Evaluating Nigeria’s Response to COVID-19

The Elan View

Enter COVID-19!

The first reports about an unknown virus reached the World Health Organisation (WHO) on the last day of 2019.  The virus was responsible for some lung inflammatory illnesses in Wuhan, China, a town of over 11 million people. On February 11, 2020, WHO designated the virus, COVID-19 – an amalgam of its status as a novel strain of the Coronavirus family. The label also incorporates the year of origin of the virus. From an epidemic limited to parts of China, COVID-19 has now metastasized into a pandemic.  

Data from John Hopkins University indicates that there are approximately 1.8 million cases of COVID-19 in about 185 countries. Close to 110,000 persons have died as a result the Coronavirus.  The widest outbreaks of the virus have so far occurred in China, Italy, Spain and the United States of America.  Coronavirus patients have also been identified in many countries in Africa, including Nigeria.  

COVID-19 in Nigeria

According to Nigeria’s National Centre for Disease Control (NCDC), there are less than 500 cases of Coronavirus in the country. Ten of these patients have died while 70 others have recovered from the ailment.  Although there is no known cure for COVID-19, like most parts of the world, the Nigerian government has adopted Social Distancing, as its primary strategy for inhibiting the spread of the virus. 

In addition, most states in Nigeria have issued executive orders shutting down land, air and sea entry points. They have also closed markets and offices, placed restrictions on internal movement and in some instances, instituted strict lockdowns.  The question, however, is how practical are these measures in the Nigerian environment?

Social Distancing in Nigeria – a “failed project”

Nigeria’s challenges are multiple.  For instance, the country has been at war with Boko Haram, a transnational terrorist organisation for more than a decade.  The country’s conflict with the insurgents have led to the death of over 20,000 persons and the displacement of over two million people. Despite the federal government’s claim that Boko Haram has been “technically defeated”, in many parts of Nigeria’s north, Boko Haram is still a potent threat.  

Added to a huge insecurity problem are other well-established issues. These include institutionalised and pervasive corruption, ineffective leadership, high poverty index, illiteracy, women disempowerment and high mortality rate. These concerns make the case for social isolation really difficult in the Nigerian context.  For instance, how can you ask a trader who relies on daily sales to feed, to remain indoors for weeks without providing reliable alternatives for survival?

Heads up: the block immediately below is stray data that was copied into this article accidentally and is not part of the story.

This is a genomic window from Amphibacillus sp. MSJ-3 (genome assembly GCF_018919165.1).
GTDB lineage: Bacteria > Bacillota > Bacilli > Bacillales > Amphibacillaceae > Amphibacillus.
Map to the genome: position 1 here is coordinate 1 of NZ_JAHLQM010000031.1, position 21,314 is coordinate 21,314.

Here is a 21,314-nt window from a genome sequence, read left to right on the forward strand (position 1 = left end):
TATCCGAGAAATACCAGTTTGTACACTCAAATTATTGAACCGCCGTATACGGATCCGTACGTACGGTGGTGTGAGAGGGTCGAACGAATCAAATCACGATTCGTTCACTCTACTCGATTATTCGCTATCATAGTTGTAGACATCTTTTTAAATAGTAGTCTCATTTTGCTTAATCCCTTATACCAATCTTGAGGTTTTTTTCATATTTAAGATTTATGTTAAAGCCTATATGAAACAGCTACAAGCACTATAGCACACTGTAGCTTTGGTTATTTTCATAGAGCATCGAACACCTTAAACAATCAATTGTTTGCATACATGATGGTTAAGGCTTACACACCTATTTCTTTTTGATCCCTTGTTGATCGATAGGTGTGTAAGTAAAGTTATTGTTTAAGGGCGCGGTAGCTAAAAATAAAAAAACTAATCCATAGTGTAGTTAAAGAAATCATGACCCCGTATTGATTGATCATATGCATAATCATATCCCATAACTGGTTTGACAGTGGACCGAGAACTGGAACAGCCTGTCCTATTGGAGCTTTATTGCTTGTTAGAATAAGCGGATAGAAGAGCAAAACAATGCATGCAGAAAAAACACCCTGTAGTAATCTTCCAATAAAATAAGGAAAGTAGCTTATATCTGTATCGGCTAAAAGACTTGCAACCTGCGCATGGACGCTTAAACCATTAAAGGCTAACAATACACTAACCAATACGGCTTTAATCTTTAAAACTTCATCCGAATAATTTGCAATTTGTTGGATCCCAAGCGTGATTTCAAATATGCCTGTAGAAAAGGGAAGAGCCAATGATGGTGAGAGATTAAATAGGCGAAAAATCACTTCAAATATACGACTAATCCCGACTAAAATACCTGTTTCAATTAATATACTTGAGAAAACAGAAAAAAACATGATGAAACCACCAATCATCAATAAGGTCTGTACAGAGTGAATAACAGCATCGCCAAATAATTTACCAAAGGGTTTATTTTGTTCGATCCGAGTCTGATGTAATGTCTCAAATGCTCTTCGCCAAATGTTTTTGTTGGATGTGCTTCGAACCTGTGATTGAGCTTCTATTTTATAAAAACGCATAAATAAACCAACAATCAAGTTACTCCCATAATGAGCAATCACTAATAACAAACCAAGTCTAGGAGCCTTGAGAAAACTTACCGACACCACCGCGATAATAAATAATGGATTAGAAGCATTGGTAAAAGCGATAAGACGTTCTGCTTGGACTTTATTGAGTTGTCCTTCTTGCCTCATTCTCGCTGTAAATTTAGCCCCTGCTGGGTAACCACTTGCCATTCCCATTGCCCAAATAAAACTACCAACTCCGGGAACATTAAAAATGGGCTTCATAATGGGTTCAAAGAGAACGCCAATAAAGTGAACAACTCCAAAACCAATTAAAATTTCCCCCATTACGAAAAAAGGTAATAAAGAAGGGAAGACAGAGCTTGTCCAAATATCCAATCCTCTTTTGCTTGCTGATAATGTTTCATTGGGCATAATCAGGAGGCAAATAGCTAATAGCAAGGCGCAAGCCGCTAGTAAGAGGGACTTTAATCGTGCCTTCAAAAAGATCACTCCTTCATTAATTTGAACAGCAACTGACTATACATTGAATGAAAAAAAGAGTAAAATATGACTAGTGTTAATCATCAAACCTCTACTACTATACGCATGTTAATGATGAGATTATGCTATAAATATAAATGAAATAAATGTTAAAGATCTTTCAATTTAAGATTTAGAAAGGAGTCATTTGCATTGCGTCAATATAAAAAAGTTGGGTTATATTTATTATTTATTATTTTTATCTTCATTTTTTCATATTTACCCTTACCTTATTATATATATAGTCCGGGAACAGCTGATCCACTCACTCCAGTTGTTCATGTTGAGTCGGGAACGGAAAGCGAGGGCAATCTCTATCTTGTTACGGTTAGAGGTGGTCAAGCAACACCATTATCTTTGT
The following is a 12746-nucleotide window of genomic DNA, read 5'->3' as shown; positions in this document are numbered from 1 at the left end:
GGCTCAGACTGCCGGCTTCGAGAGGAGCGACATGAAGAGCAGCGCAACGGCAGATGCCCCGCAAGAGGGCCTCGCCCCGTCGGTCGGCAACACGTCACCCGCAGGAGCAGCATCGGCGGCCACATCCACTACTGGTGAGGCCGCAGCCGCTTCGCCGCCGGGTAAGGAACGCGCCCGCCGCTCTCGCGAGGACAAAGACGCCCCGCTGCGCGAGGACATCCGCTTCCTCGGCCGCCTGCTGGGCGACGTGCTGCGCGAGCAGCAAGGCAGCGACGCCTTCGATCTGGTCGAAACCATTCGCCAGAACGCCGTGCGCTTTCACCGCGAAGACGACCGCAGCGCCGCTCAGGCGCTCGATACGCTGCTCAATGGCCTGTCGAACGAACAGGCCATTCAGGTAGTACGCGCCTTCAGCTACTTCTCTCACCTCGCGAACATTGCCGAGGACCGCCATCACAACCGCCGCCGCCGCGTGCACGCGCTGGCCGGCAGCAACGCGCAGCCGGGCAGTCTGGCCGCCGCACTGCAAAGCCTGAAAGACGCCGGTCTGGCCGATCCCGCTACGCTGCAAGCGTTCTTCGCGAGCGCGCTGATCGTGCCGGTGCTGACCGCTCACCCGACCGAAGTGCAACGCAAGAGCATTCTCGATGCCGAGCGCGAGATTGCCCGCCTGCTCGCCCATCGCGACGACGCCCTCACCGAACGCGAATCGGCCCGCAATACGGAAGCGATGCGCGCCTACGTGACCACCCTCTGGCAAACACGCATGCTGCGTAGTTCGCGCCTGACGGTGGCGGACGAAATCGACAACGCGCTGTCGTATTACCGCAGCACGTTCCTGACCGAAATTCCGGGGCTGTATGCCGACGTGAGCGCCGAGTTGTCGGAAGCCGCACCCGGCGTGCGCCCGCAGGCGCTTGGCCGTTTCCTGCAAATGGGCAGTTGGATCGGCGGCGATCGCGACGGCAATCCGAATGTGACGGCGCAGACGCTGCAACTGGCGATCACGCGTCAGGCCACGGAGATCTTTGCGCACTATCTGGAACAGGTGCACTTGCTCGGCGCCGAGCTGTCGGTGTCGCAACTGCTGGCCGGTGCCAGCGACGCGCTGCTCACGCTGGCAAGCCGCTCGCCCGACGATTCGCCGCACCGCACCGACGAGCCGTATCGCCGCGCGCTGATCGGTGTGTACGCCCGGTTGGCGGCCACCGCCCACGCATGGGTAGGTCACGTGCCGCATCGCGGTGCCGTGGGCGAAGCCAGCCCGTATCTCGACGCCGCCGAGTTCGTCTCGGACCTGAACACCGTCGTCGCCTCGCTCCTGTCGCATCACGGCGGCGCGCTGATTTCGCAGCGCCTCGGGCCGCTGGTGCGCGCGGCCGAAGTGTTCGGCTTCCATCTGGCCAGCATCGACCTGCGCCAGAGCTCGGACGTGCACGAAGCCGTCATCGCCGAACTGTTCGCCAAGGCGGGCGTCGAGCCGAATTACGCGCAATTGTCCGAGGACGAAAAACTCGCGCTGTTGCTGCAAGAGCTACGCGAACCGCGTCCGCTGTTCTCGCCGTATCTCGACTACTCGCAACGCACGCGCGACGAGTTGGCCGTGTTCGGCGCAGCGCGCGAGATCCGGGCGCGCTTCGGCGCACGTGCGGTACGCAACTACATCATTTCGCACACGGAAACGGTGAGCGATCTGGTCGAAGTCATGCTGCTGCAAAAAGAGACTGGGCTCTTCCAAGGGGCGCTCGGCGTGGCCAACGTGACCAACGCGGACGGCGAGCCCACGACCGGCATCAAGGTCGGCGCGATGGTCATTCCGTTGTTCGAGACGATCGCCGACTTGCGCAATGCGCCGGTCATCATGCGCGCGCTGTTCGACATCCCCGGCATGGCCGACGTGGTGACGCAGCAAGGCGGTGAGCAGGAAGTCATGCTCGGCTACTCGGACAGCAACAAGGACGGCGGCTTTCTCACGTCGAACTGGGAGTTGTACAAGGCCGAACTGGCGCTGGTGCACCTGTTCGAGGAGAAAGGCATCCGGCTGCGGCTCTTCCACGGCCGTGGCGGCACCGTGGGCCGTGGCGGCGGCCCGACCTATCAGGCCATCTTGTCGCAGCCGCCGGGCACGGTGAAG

Whereas social distancing may prove effective for the West, in Nigeria it is a “failed project”.  For example, ask the people in Port Harcourt and Lagos if they are really practicing social distancing.   There is, therefore, a need for more sustainable solutions to the Coronavirus menace in Nigeria.  

For now, we have been told identified cases in the country are low. But, this may be because there are insufficient testing kits.  Nigeria must, therefore, brace herself for a possible avalanche of Coronavirus cases.  

President Buhari and all state governors need to set in motion plans for testing, tracing, isolating, triaging Coronavirus patients and finally burying those who die from the illness.  This is critical to avoiding the type of events currently taking place in Ecuador. Whereas Lagos State is demonstrating exemplary leadership in many respects, other states may face challenges in managing a public health crisis of this magnitude. 

Nigeria’s Low Implementation Index

But, we are troubled by the understanding that Nigeria has very low solution implementation index.  For instance, Nigeria’s COVID-19 index case occurred on February 27, 2020. However, despite warning calls, the federal government refused to take appropriate actions until March 23. Admittedly, some of Nigeria’s problems are difficult to resolve owing to its polarised nature – a product of the influence of two key identity markers – ethnicity and religion.  However, even when achievable solutions are proffered, there usually is a lack of willingness to execute them owing to the “politicisation of all things”.  

A classic case is the pollution problem plaguing the Niger Delta, which has been shown to adversely affect human health.  Whereas the measures set in place for COVID-19 are mainly designed to reduce transmission rates, there are lasting solutions to pollution in the Niger Delta.  While the breakout of Coronavirus in the country has inspired Nigeria’s elite class to donate funds in support of state measures to curb the spread of the virus, conversations about the Niger Delta have been almost forgotten.  Like COVID-19, which has been known to attack the respiratory system, inhaling polluted air particles have been shown to negatively impact vital body organs including the heart and lungs.